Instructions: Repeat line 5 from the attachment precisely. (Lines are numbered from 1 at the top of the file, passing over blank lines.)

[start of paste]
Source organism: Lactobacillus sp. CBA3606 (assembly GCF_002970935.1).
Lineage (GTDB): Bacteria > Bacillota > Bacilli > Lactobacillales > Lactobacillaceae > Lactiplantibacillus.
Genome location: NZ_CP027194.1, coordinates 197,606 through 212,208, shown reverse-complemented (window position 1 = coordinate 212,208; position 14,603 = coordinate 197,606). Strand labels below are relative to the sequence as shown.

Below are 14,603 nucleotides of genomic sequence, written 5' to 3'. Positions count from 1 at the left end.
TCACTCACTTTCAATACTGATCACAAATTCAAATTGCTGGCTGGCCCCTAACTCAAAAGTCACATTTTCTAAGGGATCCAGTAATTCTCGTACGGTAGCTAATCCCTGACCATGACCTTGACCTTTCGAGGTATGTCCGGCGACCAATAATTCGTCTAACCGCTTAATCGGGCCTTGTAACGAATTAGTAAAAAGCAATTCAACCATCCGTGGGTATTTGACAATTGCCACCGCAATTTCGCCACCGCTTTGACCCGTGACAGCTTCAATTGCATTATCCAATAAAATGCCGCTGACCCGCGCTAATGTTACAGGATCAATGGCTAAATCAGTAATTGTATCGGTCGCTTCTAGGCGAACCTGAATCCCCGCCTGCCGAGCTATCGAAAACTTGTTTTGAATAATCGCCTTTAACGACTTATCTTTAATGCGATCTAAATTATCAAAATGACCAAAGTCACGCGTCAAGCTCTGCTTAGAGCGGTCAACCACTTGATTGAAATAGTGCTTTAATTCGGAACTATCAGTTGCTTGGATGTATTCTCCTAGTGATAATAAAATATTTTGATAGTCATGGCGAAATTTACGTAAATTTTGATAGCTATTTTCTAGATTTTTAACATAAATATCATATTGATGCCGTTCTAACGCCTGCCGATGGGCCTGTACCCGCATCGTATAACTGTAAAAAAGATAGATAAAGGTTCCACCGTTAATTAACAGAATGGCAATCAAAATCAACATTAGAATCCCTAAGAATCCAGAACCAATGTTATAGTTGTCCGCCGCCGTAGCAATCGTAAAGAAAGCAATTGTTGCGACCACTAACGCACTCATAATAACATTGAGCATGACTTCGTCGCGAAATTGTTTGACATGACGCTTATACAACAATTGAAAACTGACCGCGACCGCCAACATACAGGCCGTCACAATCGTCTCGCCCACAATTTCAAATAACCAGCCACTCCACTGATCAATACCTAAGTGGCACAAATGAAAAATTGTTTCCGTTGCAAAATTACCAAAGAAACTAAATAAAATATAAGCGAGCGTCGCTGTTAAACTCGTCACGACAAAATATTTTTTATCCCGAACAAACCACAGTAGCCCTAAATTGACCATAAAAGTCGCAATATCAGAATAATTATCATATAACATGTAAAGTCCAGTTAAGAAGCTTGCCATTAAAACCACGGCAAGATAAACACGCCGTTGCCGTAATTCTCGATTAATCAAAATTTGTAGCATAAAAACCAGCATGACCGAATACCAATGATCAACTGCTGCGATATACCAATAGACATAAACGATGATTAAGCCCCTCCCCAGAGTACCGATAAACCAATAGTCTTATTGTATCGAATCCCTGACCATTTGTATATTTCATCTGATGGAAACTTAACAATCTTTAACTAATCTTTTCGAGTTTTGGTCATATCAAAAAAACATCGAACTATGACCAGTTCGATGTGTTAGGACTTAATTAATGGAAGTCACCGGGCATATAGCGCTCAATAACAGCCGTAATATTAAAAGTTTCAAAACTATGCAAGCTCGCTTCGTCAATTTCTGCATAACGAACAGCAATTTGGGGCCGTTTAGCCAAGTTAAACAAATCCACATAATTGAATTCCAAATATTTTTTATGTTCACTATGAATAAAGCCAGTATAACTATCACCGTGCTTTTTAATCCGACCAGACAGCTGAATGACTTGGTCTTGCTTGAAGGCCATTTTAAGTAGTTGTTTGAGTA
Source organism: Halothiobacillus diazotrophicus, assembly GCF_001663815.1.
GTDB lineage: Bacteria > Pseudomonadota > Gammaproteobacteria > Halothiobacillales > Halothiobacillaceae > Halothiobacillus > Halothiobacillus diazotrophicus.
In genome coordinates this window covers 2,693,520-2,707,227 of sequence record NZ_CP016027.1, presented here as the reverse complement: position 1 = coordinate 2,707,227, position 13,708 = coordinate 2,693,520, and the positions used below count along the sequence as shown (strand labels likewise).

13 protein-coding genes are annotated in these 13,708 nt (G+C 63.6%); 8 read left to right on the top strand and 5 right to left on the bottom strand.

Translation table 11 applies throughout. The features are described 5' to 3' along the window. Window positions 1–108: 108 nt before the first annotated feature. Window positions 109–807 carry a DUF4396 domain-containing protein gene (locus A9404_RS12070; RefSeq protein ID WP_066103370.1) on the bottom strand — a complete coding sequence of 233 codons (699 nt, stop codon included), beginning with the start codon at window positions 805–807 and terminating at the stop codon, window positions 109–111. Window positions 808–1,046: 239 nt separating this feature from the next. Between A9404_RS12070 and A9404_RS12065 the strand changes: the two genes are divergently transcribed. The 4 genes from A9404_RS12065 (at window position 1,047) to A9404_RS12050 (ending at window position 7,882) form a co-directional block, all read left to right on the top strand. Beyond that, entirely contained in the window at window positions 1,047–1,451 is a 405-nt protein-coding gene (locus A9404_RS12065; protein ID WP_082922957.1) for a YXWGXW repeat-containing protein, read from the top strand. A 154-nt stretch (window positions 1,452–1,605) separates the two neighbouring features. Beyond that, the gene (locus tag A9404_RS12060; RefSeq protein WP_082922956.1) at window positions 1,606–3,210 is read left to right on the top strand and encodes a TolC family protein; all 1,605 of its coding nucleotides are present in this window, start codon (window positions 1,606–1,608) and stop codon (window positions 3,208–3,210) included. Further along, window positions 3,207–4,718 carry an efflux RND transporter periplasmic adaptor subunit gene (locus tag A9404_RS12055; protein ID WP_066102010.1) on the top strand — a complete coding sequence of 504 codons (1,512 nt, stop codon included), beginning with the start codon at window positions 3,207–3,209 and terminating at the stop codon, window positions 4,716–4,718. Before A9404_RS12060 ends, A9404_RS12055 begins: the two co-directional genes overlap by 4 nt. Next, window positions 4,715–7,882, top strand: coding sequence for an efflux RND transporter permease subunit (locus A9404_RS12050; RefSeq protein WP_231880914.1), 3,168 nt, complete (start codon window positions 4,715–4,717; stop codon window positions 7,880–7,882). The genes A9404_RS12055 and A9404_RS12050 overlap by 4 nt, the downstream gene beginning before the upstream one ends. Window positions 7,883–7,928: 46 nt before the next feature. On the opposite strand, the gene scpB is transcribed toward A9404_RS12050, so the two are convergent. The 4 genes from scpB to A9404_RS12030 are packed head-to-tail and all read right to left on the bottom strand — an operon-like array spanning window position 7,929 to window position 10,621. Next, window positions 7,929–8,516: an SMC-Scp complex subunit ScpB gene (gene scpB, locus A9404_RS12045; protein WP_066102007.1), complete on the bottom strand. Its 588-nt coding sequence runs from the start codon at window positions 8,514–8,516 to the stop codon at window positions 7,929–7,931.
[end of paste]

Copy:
TCACTCACTTTCAATACTGATCACAAATTCAAATTGCTGGCTGGCCCCTAACTCAAAAGTCACATTTTCTAAGGGATCCAGTAATTCTCGTACGGTAGCTAATCCCTGACCATGACCTTGACCTTTCGAGGTATGTCCGGCGACCAATAATTCGTCTAACCGCTTAATCGGGCCTTGTAACGAATTAGTAAAAAGCAATTCAACCATCCGTGGGTATTTGACAATTGCCACCGCAATTTCGCCACCGCTTTGACCCGTGACAGCTTCAATTGCATTATCCAATAAAATGCCGCTGACCCGCGCTAATGTTACAGGATCAATGGCTAAATCAGTAATTGTATCGGTCGCTTCTAGGCGAACCTGAATCCCCGCCTGCCGAGCTATCGAAAACTTGTTTTGAATAATCGCCTTTAACGACTTATCTTTAATGCGATCTAAATTATCAAAATGACCAAAGTCACGCGTCAAGCTCTGCTTAGAGCGGTCAACCACTTGATTGAAATAGTGCTTTAATTCGGAACTATCAGTTGCTTGGATGTATTCTCCTAGTGATAATAAAATATTTTGATAGTCATGGCGAAATTTACGTAAATTTTGATAGCTATTTTCTAGATTTTTAACATAAATATCATATTGATGCCGTTCTAACGCCTGCCGATGGGCCTGTACCCGCATCGTATAACTGTAAAAAAGATAGATAAAGGTTCCACCGTTAATTAACAGAATGGCAATCAAAATCAACATTAGAATCCCTAAGAATCCAGAACCAATGTTATAGTTGTCCGCCGCCGTAGCAATCGTAAAGAAAGCAATTGTTGCGACCACTAACGCACTCATAATAACATTGAGCATGACTTCGTCGCGAAATTGTTTGACATGACGCTTATACAACAATTGAAAACTGACCGCGACCGCCAACATACAGGCCGTCACAATCGTCTCGCCCACAATTTCAAATAACCAGCCACTCCACTGATCAATACCTAAGTGGCACAAATGAAAAATTGTTTCCGTTGCAAAATTACCAAAGAAACTAAATAAAATATAAGCGAGCGTCGCTGTTAAACTCGTCACGACAAAATATTTTTTATCCCGAACAAACCACAGTAGCCCTAAATTGACCATAAAAGTCGCAATATCAGAATAATTATCATATAACATGTAAAGTCCAGTTAAGAAGCTTGCCATTAAAACCACGGCAAGATAAACACGCCGTTGCCGTAATTCTCGATTAATCAAAATTTGTAGCATAAAAACCAGCATGACCGAATACCAATGATCAACTGCTGCGATATACCAATAGACATAAACGATGATTAAGCCCCTCCCCAGAGTACCGATAAACCAATAGTCTTATTGTATCGAATCCCTGACCATTTGTATATTTCATCTGATGGAAACTTAACAATCTTTAACTAATCTTTTCGAGTTTTGGTCATATCAAAAAAACATCGAACTATGACCAGTTCGATGTGTTAGGACTTAATTAATGGAAGTCACCGGGCATATAGCGCTCAATAACAGCCGTAATATTAAAAGTTTCAAAACTATGCAAGCTCGCTTCGTCAATTTCTGCATAACGAACAGCAATTTGGGGCCGTTTAGCCAAGTTAAACAAATCCACATAATTGAATTCCAAATATTTTTTATGTTCACTATGAATAAAGCCAGTATAACTATCACCGTGCTTTTTAATCCGACCAGACAGCTGAATGACTTGGTCTTGCTTGAAGGCCATTTTAAGTAGTTGTTTGAGTA